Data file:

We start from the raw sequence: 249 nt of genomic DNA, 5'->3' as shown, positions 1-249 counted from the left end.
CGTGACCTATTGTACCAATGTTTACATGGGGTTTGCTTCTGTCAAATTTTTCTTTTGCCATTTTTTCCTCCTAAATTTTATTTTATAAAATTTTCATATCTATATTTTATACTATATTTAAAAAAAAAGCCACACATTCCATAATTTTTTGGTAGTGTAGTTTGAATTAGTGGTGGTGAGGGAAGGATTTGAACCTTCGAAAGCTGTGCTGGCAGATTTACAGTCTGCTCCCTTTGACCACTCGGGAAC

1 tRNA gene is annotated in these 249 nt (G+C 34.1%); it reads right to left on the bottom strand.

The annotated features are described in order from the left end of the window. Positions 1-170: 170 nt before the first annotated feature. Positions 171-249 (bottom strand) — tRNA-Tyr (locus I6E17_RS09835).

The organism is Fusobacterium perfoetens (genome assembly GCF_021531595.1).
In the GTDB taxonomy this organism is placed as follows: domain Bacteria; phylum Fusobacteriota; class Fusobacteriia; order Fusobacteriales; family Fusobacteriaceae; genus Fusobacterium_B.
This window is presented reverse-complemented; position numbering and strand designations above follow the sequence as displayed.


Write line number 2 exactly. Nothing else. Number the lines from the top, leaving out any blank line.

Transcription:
CGTGACCTATTGTACCAATGTTTACATGGGGTTTGCTTCTGTCAAATTTTTCTTTTGCCATTTTTTCCTCCTAAATTTTATTTTATAAAATTTTCATATCTATATTTTATACTATATTTAAAAAAAAAGCCACACATTCCATAATTTTTTGGTAGTGTAGTTTGAATTAGTGGTGGTGAGGGAAGGATTTGAACCTTCGAAAGCTGTGCTGGCAGATTTACAGTCTGCTCCCTTTGACCACTCGGGAAC